I have not said much about this election, but the recent article by Slate, stating as a fact that there is a “connection” between a Trump server and the bank Alfa in Russia and thus Trump must be in collusion with Putin and Russia, brought my attention because it touches on what I have done for a living for nearly a quarter of a century. It bandies about computer and networking terms and then poorly explains how speculative the conclusions in the article are. Let us go back to the article and go down the points made one by one.
One – DNS as computer forensics.
The first few paragraphs go over the use of DNS logs as forensics. To truly understand the advantages and disadvantages of DNS in computer forensics you have to understand what DNS is. Basically when you type an email address into an email or a web address into the address bar of your browser and then press send or go, your PC sends a request to your internet provider’s DNS server. This server might already know the IP you need because it is a popular site such as Facebook.com, google.com, etc. and if so, would immediately return that IP. Or it could be a more obscure domain such as mine jphogan.net. In which case the DNS server likely will not have it, and will then go up the “chain” looking for the information. Again, the server will inquire further to find the IP and return it to the PC. How it does this is it will typically lookup the domain at a next level server which it’s next level provider supplies. This continues all the way up until it gets an IP or it actually queries the registry which the entity owning the domain registered. In the case of my domain jphogan.net, that would be godaddy.com’s whois servers. They would promptly tell the DNS server of your provider that my information can be found on my DNS servers: NS01.DOMAINCONTROL.COM and NS02.DOMAINCONTROL.COM. These servers are two of default servers provided by GoDaddy to it’s hosting and registry customers.
If you parsed these entries in the database, you might come to the conclusion that CenturyLink (my ISP) has a special relationship with GoDaddy.com, when in fact they are competitors as CenturyLink also sells registration and hosting services and I as a customer of both, cause their servers to talk regularly.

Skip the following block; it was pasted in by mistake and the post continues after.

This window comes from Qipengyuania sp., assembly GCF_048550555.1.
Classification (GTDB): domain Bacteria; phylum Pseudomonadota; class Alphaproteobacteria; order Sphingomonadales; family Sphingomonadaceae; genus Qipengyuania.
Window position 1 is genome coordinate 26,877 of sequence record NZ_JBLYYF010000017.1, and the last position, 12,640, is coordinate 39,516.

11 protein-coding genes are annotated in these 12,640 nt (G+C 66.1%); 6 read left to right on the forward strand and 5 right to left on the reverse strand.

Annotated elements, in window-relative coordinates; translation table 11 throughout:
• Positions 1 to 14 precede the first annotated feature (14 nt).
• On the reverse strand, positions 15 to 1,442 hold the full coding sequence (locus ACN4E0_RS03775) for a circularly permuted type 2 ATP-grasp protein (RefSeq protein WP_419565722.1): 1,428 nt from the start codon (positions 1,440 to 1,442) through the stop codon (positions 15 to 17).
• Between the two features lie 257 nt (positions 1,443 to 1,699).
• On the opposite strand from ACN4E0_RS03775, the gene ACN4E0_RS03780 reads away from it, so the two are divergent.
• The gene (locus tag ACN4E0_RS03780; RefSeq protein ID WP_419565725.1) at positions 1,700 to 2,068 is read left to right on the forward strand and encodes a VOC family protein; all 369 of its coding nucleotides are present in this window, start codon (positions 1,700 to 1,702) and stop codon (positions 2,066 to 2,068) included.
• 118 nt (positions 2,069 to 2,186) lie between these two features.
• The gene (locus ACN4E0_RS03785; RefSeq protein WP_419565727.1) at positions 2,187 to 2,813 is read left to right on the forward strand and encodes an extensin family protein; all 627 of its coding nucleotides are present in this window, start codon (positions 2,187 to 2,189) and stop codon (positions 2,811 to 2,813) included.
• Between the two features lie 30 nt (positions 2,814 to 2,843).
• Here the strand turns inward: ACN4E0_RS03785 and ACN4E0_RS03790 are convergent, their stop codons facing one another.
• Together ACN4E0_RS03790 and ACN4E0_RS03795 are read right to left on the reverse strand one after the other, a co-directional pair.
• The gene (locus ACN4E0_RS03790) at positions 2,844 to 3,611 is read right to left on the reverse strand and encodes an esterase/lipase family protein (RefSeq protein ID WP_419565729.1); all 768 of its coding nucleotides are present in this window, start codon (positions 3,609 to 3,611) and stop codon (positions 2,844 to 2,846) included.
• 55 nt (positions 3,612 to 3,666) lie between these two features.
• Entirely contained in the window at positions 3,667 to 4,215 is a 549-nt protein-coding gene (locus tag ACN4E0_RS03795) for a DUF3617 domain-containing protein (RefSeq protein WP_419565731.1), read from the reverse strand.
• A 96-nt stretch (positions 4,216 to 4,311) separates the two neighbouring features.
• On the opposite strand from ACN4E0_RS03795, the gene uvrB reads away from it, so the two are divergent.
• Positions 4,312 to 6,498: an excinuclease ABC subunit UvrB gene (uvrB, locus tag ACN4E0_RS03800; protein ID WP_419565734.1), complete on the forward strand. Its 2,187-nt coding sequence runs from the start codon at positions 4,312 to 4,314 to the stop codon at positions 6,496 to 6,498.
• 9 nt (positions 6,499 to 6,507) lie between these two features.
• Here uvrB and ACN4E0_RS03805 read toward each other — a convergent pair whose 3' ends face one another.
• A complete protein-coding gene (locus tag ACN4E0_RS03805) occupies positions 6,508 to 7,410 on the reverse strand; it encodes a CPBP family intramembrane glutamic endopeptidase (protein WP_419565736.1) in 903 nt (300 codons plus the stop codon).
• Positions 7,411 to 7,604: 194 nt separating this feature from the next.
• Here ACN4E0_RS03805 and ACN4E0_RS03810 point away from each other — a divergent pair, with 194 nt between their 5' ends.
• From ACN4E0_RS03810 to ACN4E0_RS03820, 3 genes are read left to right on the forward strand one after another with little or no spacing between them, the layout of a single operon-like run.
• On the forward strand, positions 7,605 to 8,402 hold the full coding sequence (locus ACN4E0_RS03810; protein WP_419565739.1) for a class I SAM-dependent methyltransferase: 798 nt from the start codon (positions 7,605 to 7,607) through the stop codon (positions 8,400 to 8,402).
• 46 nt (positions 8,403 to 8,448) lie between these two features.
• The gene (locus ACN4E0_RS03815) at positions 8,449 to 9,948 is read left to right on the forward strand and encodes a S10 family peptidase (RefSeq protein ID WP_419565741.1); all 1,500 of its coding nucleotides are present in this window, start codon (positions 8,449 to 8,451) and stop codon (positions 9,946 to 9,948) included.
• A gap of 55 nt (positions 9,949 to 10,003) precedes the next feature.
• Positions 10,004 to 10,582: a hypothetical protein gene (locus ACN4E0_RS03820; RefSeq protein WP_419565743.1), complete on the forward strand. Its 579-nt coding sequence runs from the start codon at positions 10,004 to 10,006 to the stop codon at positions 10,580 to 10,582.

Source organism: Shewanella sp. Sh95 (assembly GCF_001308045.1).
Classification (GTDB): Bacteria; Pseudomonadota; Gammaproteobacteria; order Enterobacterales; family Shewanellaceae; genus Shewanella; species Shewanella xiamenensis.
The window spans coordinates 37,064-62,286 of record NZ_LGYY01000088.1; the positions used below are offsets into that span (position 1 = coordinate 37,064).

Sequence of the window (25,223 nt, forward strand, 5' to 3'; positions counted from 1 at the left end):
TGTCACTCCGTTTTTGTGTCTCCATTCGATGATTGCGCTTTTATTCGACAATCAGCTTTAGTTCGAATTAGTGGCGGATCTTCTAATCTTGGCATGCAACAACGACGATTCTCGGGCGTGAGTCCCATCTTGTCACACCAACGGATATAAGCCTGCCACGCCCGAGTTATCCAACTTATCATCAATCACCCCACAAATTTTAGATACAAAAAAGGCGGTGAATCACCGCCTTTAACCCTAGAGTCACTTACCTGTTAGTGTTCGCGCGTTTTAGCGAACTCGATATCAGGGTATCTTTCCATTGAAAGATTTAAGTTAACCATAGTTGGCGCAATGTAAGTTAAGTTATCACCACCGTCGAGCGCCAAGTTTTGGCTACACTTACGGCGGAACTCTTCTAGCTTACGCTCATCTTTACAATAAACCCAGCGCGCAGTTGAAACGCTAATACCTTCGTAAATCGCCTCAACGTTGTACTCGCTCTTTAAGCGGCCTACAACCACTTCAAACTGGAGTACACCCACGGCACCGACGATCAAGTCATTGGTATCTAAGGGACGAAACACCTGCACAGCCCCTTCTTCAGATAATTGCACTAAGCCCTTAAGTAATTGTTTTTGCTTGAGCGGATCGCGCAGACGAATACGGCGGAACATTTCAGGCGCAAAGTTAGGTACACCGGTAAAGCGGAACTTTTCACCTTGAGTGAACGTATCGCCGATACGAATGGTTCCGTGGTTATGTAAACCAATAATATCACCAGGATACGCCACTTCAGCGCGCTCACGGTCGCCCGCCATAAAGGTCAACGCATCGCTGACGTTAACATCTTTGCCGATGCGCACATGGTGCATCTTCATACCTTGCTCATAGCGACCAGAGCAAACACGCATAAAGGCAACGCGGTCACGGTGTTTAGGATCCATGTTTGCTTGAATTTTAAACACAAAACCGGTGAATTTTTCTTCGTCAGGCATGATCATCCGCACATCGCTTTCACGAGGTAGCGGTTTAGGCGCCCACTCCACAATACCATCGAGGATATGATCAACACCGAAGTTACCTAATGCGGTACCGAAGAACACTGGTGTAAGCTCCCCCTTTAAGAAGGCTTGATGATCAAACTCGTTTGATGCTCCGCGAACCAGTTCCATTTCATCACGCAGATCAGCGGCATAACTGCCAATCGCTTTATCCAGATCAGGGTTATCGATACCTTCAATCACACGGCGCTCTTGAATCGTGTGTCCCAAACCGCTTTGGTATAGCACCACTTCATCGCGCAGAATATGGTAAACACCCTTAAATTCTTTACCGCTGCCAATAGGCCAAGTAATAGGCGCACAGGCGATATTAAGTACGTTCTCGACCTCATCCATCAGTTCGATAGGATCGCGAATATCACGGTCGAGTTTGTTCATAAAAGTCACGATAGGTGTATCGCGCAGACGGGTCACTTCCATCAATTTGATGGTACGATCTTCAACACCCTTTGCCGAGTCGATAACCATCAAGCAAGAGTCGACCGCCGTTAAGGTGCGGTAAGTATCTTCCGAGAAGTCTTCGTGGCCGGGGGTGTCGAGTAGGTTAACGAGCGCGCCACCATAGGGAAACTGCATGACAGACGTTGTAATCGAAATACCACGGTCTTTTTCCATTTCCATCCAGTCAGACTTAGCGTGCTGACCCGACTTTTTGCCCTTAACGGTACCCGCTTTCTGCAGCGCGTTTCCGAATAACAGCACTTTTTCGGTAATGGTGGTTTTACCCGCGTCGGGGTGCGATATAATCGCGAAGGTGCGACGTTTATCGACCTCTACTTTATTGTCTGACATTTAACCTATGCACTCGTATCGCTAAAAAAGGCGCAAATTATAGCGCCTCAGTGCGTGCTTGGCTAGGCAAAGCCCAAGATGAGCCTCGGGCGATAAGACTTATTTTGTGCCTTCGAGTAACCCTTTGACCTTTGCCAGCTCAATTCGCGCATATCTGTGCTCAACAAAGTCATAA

But, let us go a little further in the DNS as forensics and look at how you setup DNS servers. One reason to setup DNS servers is you host a domain and wish to give people wishing to visit, email or otherwise communicate a way to find you. Another reason is that you host many internet connected devices and you wish to curb your bandwidth usage. In plain English, you have dozens, hundreds or thousands of users and you want to stop every time someone types in google.com, from going across the internet to find the IP for Google. Instead, you create a “speed dial” list that includes the most common domains visited by your users. To do this you configure your DNS server to remember the most frequent visited domains information in toto or in part on your server and update it on a regular basis. This way you limit a very significant usage of your internet bandwidth that is very redundant as this information does not change very frequently. But you also increase it in part because even when someone is not there surfing the web, your DNS server will check on Google’s servers and get it’s information to see if it changed. This setting can be set to 2, 4, 8, 24, 48 hours and pretty much any setting in between and more depending on the server. You can also have it not update but just keep the current and only inquire if it gets a failure. Now, take note, the addresses it keeps and stores is decided by it based on traffic. No IT person sits there and decides whether its appropriate for a company to have “bigbreastedwomen.com” or “kkk.org” as frequently visited sites. The users connecting to the sites decide that. What the IT person can decide is how big the “speed dial” list will be. It could be as small as 1. It could be as large as millions. It depends on the storage, memory space, and bandwidth availability of the server as to what that upper limit is. I have seen small DNS servers with “speed dials” as small as 100 or fewer sites. I have seen DNS server farms with “speed dials” in the tens and hundreds of thousands.
What does this mean for DNS forensics? It is a useful tool for establishing trends, and links between domains. It is also very useful in indicating right before a malware or other malicious attack a new connection was created. This allows you to narrow the search area for a perpetrator. As for establishing relationships, it is really not as useful. Since much of DNS is automated and a relationship and communications between servers that last days months and even years can be established with as little as a single email or web query, the existence of such a link or communications means very little in and of itself. Additional data is require to form any conclusions. In other words to prove a relationship you would need to access one or both sides of the conversation directly. The experts in the article state as much themselves but it is downplayed by the author. Most illuminating to me was the name the source of the article chose, “Tea Leaves”. I understand the process of reading DNS logs to be not that dissimilar to the process of reading tea leaves to divine ones future.